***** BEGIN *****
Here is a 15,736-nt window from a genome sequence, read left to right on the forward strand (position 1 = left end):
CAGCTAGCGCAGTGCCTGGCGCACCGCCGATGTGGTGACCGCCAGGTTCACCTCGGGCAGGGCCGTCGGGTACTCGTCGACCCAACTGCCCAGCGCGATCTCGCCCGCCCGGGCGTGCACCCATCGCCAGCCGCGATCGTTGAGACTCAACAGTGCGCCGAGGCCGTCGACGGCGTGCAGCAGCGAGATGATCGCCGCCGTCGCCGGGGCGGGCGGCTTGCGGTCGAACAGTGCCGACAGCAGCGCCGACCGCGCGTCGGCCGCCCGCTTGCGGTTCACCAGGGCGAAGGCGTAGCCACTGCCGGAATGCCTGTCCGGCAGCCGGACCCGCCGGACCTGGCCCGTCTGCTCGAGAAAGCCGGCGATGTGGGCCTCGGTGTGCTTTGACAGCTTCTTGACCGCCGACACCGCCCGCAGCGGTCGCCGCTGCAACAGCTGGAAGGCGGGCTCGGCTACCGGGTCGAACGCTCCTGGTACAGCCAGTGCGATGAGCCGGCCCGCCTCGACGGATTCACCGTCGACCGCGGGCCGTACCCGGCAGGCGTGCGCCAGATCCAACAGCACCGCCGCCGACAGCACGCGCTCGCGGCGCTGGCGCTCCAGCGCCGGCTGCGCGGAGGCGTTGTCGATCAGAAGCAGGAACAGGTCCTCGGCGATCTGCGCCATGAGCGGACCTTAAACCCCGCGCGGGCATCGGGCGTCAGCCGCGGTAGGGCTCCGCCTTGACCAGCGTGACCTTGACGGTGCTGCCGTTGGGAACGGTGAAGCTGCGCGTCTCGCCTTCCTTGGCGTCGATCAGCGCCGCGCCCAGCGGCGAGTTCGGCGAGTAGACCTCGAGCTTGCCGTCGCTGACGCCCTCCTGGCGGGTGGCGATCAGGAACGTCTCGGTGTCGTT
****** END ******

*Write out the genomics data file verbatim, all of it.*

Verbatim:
Here is a 15,736-nt window from a genome sequence, read left to right on the forward strand (position 1 = left end):
CAGCTAGCGCAGTGCCTGGCGCACCGCCGATGTGGTGACCGCCAGGTTCACCTCGGGCAGGGCCGTCGGGTACTCGTCGACCCAACTGCCCAGCGCGATCTCGCCCGCCCGGGCGTGCACCCATCGCCAGCCGCGATCGTTGAGACTCAACAGTGCGCCGAGGCCGTCGACGGCGTGCAGCAGCGAGATGATCGCCGCCGTCGCCGGGGCGGGCGGCTTGCGGTCGAACAGTGCCGACAGCAGCGCCGACCGCGCGTCGGCCGCCCGCTTGCGGTTCACCAGGGCGAAGGCGTAGCCACTGCCGGAATGCCTGTCCGGCAGCCGGACCCGCCGGACCTGGCCCGTCTGCTCGAGAAAGCCGGCGATGTGGGCCTCGGTGTGCTTTGACAGCTTCTTGACCGCCGACACCGCCCGCAGCGGTCGCCGCTGCAACAGCTGGAAGGCGGGCTCGGCTACCGGGTCGAACGCTCCTGGTACAGCCAGTGCGATGAGCCGGCCCGCCTCGACGGATTCACCGTCGACCGCGGGCCGTACCCGGCAGGCGTGCGCCAGATCCAACAGCACCGCCGCCGACAGCACGCGCTCGCGGCGCTGGCGCTCCAGCGCCGGCTGCGCGGAGGCGTTGTCGATCAGAAGCAGGAACAGGTCCTCGGCGATCTGCGCCATGAGCGGACCTTAAACCCCGCGCGGGCATCGGGCGTCAGCCGCGGTAGGGCTCCGCCTTGACCAGCGTGACCTTGACGGTGCTGCCGTTGGGAACGGTGAAGCTGCGCGTCTCGCCTTCCTTGGCGTCGATCAGCGCCGCGCCCAGCGGCGAGTTCGGCGAGTAGACCTCGAGCTTGCCGTCGCTGACGCCCTCCTGGCGGGTGGCGATCAGGAACGTCTCGGTGTCGTT